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4 Apr, 2018 14:37

We don’t want apologies, we want common sense to triumph – Putin on Skripal saga

We don’t want apologies, we want common sense to triumph – Putin on Skripal saga

As the case for Moscow’s involvement in the poisoning of Sergei Skripal is weakened by new revelations, Russian President Vladimir Putin says he simply wants the diplomatic fallout over the incident to end.

“We are not waiting for anything,” the Russian president said at a joint press conference with his Turkish and Iranian counterparts in Ankara, in response to a journalist who asked if Moscow was waiting for apologies from the UK for its accusations.

READ MORE: UK Foreign Office denies claiming nerve agent from Russia, despite tweet and Boris Johnson interview

“All we are expecting is that common sense triumphs, and that international relations stop being harmed, as they have been in recent times. This doesn’t just concern the attempted murder of Skripal, but other aspects of international relations.”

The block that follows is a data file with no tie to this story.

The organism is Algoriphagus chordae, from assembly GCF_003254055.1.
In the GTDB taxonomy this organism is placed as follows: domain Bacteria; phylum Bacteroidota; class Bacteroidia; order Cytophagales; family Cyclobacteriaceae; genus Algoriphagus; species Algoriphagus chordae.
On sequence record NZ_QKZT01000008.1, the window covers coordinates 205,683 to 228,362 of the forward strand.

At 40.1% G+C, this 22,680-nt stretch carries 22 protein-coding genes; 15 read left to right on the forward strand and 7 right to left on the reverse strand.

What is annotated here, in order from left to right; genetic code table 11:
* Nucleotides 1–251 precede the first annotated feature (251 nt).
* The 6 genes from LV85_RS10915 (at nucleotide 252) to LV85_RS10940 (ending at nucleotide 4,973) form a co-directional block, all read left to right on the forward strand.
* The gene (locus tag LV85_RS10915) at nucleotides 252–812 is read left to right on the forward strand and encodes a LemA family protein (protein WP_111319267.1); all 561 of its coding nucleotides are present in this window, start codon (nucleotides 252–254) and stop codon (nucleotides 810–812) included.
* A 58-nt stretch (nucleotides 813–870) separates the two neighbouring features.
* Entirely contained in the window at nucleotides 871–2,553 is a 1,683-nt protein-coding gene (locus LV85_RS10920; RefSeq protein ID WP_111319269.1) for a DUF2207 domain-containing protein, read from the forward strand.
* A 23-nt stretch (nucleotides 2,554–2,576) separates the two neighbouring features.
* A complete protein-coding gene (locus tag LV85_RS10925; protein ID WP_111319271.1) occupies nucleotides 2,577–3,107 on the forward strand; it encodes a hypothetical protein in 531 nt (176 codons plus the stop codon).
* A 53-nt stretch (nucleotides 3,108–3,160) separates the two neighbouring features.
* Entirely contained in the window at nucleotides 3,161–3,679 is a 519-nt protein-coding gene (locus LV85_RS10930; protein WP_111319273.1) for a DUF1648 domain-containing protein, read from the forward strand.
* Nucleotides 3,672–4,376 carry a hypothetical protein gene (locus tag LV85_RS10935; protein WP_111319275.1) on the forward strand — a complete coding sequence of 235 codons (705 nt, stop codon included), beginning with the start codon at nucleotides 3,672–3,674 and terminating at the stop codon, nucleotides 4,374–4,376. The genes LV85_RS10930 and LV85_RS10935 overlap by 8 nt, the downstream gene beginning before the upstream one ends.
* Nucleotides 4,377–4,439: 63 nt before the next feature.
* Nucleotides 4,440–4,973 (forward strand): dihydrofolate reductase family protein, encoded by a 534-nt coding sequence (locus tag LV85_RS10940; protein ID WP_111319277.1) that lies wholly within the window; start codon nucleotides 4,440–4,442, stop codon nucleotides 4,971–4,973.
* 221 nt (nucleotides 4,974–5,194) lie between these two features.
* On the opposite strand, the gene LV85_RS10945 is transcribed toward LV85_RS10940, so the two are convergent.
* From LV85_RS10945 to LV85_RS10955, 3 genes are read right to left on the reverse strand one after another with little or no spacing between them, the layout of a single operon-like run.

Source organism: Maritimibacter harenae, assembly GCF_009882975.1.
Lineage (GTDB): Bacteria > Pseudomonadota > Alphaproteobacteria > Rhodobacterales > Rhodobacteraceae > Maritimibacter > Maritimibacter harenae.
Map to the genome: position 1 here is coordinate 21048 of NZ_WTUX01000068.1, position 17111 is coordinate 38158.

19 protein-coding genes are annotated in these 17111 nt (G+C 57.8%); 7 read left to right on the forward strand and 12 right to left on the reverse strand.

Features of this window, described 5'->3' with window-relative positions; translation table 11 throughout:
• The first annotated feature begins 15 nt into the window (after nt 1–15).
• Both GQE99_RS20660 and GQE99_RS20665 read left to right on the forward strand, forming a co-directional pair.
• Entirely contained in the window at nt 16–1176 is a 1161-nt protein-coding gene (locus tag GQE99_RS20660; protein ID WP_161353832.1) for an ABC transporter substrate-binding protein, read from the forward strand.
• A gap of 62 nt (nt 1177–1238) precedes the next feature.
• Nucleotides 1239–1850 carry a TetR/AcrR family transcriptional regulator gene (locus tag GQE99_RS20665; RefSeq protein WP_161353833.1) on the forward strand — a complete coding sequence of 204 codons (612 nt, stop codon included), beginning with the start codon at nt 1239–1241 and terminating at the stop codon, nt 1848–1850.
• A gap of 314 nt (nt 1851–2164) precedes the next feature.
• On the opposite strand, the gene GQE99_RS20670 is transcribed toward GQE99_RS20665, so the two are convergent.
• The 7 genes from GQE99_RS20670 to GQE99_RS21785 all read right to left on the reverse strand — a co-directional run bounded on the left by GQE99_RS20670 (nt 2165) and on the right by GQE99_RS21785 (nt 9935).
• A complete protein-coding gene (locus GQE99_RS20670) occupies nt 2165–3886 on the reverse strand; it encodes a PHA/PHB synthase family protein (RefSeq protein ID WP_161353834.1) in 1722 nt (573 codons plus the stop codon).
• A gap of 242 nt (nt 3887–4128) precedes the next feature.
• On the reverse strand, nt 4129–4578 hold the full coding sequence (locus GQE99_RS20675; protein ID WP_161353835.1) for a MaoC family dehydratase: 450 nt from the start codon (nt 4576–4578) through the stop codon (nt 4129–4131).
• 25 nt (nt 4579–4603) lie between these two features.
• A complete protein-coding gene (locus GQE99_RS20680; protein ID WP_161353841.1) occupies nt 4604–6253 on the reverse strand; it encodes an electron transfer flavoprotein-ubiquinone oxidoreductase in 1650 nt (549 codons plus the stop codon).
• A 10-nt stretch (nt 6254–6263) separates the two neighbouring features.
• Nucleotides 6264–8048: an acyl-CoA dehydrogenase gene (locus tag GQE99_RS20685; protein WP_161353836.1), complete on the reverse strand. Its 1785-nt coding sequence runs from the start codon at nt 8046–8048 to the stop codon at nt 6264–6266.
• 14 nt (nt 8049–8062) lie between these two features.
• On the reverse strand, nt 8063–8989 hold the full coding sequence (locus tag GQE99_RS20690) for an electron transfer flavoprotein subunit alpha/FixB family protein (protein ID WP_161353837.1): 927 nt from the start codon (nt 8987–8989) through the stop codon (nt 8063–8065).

Talk of apologies has come a day after the Porton Down lab that analyzed the samples from the March 4 incident said it had “not identified the precise source” of the “military-grade nerve agent” that left Skripal, 66, and his daughter Yulia in a coma.

While Porton Down insisted that it was “not its job” to trace the substance to its source, its words appeared to contradict earlier statements from the Foreign Office, and separately, its chief, Boris Johnson, who assured the media that he had received “categorical” assurance that the substance, which the UK lab labeled as being part of the Novichok nerve agent family, had come from Russia.

This incident has given weight to Moscow’s insistence that the UK should have shown proof before launching a mass international campaign of diplomat expulsions, which saw over 100 Russian officials depart from over 20 embassies across the world.

READ MORE: Russia says it received only one substantive answer from OPCW over Skripal case

Putin has now said that he hopes that the international observer Organization for the Prohibition of Chemical Weapons, which is conducting its own tests on the samples, and will meet for an emergency session on Wednesday at Moscow’s behest, “will put an end to this issue.”